"We are a nation that has a government not the other way around. And this makes us special among the nations of the Earth. Our government has no power except that granted it by the people. It is time to check and reverse the growth of government, which shows signs of having grown beyond the consent of the governed.

"It is my intention to curb the size and influence of the Federal establishment and to demand recognition of the distinction between the powers granted to the Federal Government and those reserved to the States or to the people. All of us need to be reminded that the Federal Government did not create the States; the States created the Federal Government. ..."

Remarks upon returning from China, delivered in Fairbanks, May 1, 1984: "... We went to China to advance the prospects for stability and peace throughout the world. And we went to illustrate, by our presence, our sincere desire for good relations. We went to meet again with the Chinese and review our concerns and our differences. And we went to China to further define our own two countries' relationship and, by defining it, advance it.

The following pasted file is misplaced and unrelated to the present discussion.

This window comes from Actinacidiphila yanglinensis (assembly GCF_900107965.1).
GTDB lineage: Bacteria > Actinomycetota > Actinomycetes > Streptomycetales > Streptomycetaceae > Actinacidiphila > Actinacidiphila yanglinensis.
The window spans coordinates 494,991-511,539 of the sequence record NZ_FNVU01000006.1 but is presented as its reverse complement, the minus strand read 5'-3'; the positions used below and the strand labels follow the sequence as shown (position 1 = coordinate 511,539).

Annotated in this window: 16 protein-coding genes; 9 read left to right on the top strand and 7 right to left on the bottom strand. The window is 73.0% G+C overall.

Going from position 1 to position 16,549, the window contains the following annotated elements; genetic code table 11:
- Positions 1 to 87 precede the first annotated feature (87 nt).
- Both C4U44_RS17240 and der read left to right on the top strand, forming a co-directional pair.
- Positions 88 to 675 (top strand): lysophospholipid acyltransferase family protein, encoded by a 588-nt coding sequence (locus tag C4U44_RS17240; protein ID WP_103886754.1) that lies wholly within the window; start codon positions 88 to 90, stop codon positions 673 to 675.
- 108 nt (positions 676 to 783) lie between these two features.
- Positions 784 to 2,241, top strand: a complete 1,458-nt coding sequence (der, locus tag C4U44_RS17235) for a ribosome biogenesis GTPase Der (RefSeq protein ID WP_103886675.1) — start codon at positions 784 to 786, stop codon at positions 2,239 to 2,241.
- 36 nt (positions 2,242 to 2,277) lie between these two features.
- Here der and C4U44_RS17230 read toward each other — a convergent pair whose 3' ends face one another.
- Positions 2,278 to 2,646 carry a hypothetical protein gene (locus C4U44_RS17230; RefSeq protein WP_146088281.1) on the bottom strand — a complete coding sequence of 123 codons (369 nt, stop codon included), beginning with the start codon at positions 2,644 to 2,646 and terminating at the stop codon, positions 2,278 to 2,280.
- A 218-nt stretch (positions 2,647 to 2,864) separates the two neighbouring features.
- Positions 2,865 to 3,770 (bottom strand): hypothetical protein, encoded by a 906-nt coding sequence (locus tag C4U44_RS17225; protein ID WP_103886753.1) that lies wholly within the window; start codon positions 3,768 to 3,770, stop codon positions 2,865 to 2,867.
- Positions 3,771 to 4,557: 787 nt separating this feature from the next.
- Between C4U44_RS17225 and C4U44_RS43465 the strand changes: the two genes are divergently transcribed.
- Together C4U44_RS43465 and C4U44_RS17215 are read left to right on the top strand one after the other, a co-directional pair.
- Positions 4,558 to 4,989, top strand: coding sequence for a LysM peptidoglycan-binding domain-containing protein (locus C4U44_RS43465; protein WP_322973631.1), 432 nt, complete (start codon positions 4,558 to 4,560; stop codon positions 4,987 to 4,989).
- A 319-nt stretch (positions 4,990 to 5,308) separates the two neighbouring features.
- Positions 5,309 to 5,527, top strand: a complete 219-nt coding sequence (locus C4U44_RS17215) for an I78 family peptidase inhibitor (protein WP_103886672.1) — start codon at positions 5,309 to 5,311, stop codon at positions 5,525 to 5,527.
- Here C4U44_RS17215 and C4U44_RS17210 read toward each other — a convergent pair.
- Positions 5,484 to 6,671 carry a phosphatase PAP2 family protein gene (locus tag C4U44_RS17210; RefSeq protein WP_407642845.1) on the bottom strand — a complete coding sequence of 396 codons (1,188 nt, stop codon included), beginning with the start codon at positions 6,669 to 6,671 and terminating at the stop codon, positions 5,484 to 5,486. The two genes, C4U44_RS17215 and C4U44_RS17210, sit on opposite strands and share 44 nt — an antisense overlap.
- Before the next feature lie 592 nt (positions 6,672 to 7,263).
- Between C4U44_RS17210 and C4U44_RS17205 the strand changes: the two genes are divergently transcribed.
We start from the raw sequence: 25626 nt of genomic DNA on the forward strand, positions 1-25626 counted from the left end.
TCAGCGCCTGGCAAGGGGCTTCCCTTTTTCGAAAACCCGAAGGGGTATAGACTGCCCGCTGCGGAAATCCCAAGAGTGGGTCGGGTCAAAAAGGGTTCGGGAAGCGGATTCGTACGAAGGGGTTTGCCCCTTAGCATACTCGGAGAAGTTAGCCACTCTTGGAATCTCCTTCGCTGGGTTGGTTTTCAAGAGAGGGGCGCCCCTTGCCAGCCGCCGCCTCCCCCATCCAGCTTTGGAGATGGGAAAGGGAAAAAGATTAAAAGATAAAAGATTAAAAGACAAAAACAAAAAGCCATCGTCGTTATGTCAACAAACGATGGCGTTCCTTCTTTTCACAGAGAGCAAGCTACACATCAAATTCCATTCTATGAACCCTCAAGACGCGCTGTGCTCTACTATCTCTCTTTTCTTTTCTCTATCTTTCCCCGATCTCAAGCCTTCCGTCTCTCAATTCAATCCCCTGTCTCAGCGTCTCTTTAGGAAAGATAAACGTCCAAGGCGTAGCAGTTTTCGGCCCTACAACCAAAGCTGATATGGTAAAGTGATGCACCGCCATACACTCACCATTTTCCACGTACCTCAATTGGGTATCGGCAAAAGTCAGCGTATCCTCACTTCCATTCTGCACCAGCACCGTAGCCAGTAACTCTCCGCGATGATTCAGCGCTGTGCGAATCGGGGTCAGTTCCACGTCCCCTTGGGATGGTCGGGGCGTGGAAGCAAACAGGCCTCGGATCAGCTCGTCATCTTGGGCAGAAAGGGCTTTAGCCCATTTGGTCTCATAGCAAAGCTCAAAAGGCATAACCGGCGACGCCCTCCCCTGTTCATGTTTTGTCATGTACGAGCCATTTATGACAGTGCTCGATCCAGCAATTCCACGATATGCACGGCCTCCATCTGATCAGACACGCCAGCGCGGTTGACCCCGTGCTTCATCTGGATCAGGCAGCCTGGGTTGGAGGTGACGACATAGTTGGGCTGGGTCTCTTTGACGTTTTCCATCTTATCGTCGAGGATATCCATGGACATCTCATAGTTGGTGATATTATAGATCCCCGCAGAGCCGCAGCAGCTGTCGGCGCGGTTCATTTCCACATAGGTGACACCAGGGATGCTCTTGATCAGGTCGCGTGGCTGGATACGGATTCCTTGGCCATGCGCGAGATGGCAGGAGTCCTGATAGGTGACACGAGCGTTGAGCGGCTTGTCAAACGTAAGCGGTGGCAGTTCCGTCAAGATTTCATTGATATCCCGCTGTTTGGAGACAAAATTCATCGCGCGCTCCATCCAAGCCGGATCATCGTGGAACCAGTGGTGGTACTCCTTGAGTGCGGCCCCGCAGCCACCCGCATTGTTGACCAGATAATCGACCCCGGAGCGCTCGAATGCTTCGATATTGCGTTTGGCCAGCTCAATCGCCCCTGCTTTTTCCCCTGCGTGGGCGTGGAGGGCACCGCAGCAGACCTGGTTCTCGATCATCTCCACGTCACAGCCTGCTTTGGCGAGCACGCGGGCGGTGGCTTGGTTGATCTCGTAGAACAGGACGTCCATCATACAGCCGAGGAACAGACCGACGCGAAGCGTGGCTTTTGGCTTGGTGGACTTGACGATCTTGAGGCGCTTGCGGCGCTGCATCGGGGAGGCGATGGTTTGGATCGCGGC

"And I feel that we have progress to report. I had long and thoughtful meetings with the Chinese leadership, comprehensive meetings. We each listened carefully to what the other had to say. We discussed and agreed to cooperate more closely in the areas of trade, investment, technology, and exchanges of scientific and managerial expertise. We concluded an important agreement on the peaceful uses of nuclear energy. We agreed that in this imperfect world, peace in its most perfect form cannot always be reached but it must always be our goal. And we, the people of China and the United States, must make our best efforts to bring greater harmony between our two countries.

"It's a good thing for the world when those who are not allies remain open to each other. And it's good to remember that competitors sometimes have mutual interests, and those interests can make them friends. ..."